What does “text quality” mean for annual reports?

This article appeared in German on page 11 of the 16th edition of The Reporting Times (PDF) in May 2020

Which companies communicate most effectively with their shareholders? This question has gained a new dimension in 2020. For the first time, the Swiss Annual Report Rating is including “text quality” as a criterion in its rankings. But what exactly makes for a well-written report?

The addition to the Swiss Annual Report Rating’s grading system increases the demands on investor relations and communications personnel. Successful annual reports now need to take into account words as well as figures. But a high ranking is just the cherry on top when it comes to the advantages of a well-written report: numbers may persuade investors, but words win hearts, minds and long-term fans.

The precise criteria being used to evaluate text quality are still unknown – the specialist jury is keeping them close to its chest. However, the following rules for convincing writing are sure to score you points with your readers all year round.

Does your text meet the functional, aesthetic and content requirements?

What elevates a piece of writing from simply correct to actually engaging? According to a rubric from the University of Zurich, it’s all about the ars bene dicendi – the art of speaking well, or rhetoric.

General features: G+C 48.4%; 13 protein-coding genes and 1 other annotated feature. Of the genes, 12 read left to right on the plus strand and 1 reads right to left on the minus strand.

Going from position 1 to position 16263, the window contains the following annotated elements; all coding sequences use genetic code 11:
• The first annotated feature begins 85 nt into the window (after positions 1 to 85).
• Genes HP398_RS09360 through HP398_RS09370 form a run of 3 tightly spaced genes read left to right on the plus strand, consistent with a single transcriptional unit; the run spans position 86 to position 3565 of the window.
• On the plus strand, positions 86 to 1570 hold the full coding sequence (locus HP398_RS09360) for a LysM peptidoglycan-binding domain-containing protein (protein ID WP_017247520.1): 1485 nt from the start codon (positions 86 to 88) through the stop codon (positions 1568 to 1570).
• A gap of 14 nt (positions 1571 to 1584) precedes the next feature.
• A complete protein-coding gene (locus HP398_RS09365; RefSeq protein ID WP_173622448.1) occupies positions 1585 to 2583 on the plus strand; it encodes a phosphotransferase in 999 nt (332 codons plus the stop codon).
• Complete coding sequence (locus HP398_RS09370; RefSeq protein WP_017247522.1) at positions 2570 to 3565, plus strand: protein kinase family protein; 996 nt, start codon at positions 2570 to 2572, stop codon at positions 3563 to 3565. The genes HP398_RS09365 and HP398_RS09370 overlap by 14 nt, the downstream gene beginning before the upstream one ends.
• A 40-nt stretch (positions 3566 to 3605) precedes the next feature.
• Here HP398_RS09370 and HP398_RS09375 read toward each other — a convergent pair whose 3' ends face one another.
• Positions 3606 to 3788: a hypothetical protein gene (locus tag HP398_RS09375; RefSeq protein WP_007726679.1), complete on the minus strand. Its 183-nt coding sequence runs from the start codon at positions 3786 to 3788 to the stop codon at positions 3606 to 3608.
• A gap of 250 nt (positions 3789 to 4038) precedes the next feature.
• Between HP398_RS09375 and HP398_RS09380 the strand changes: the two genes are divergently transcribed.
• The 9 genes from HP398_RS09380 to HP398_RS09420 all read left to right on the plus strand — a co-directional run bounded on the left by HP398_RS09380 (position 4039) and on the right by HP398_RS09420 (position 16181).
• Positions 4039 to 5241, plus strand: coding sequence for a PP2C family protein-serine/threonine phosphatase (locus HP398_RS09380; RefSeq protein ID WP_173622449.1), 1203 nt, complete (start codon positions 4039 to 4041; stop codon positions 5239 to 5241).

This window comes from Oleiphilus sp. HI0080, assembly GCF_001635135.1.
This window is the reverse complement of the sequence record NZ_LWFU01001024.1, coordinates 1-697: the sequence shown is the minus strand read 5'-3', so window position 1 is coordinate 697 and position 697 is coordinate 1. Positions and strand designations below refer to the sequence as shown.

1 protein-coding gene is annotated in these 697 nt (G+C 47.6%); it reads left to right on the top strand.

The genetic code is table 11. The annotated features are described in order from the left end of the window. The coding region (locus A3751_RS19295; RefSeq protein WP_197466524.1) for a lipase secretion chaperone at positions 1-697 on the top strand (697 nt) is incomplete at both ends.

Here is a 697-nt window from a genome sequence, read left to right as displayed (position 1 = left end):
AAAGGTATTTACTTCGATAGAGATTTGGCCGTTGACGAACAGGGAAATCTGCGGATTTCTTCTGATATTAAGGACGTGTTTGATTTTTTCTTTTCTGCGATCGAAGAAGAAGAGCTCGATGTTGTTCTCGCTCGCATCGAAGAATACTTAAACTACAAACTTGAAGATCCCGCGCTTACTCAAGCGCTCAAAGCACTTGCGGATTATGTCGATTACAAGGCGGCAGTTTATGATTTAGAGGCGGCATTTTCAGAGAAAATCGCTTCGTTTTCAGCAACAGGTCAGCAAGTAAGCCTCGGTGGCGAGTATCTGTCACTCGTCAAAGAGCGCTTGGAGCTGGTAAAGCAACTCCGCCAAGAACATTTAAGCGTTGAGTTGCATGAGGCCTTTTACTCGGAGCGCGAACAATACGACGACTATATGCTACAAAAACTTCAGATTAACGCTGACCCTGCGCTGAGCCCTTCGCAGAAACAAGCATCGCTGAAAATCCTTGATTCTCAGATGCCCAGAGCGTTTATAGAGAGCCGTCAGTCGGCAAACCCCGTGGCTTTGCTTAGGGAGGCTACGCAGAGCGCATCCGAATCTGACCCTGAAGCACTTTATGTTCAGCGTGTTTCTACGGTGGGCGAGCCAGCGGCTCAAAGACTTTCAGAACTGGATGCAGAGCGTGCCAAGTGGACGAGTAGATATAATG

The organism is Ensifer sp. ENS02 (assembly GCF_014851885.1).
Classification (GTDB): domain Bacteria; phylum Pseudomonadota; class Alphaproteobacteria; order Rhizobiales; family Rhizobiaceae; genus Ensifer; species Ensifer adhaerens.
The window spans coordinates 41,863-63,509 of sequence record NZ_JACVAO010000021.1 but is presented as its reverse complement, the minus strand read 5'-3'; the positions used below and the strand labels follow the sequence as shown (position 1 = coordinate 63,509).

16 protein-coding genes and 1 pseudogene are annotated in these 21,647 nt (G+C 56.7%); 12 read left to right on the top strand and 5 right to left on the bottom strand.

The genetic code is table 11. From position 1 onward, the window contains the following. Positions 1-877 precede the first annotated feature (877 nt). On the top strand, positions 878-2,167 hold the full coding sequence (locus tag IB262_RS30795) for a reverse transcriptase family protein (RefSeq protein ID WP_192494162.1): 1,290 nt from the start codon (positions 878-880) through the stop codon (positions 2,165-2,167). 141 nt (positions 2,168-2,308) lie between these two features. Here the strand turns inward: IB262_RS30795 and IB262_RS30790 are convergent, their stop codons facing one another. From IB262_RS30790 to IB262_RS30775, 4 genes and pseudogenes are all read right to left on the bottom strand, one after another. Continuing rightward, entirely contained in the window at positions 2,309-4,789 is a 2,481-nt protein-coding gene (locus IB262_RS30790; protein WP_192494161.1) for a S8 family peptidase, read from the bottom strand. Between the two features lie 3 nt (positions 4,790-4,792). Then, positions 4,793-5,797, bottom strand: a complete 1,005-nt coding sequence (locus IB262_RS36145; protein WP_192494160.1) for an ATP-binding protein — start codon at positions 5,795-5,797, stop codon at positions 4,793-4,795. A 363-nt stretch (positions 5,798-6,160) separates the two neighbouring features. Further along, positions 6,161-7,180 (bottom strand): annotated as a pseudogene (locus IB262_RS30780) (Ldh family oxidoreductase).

Functional factors determine the text’s intelligibility and coherence. They include a logical structure, the use of sub-headings and paragraphs to organize the text, and explanations of any graphics or tables. Text structure can be used to build interest and hook the reader. The keyword here is corporate storytelling.

Aesthetic factors give a text its appeal through carefully selected vocabulary, sentence structures and register. Here, financial reports have the tricky task of balancing lively language with standardized terminology.

Gripping structure. Vivid phrasing. Surprising content.

Content factors aren’t restricted to the information offered in a text. A piece of writing usually aims to inspire a particular emotion or provoke an action on the part of its reader. To do so, it needs to offer relevant, easy-to-understand, surprising content. And dare to be different. Like Swisscom, ranked third in last year’s Swiss Annual Report Rating. Under the slogan “Inspiring people”, the company used language and graphics to connect technical innovations with the key events of 2018: for example, Ultra HD came alive through the example of the World Cup.

These factors can be applied to all kinds of texts, and we expect that they’ll form a key part of the ranking in 2020. If you’d like to make the top 100 in future, a well-written report will be essential. And it’s worth investing in it now.

Cover image via Twenty20

Want to create an annual report that your shareholders won’t just read, but enjoy? Talk to us.

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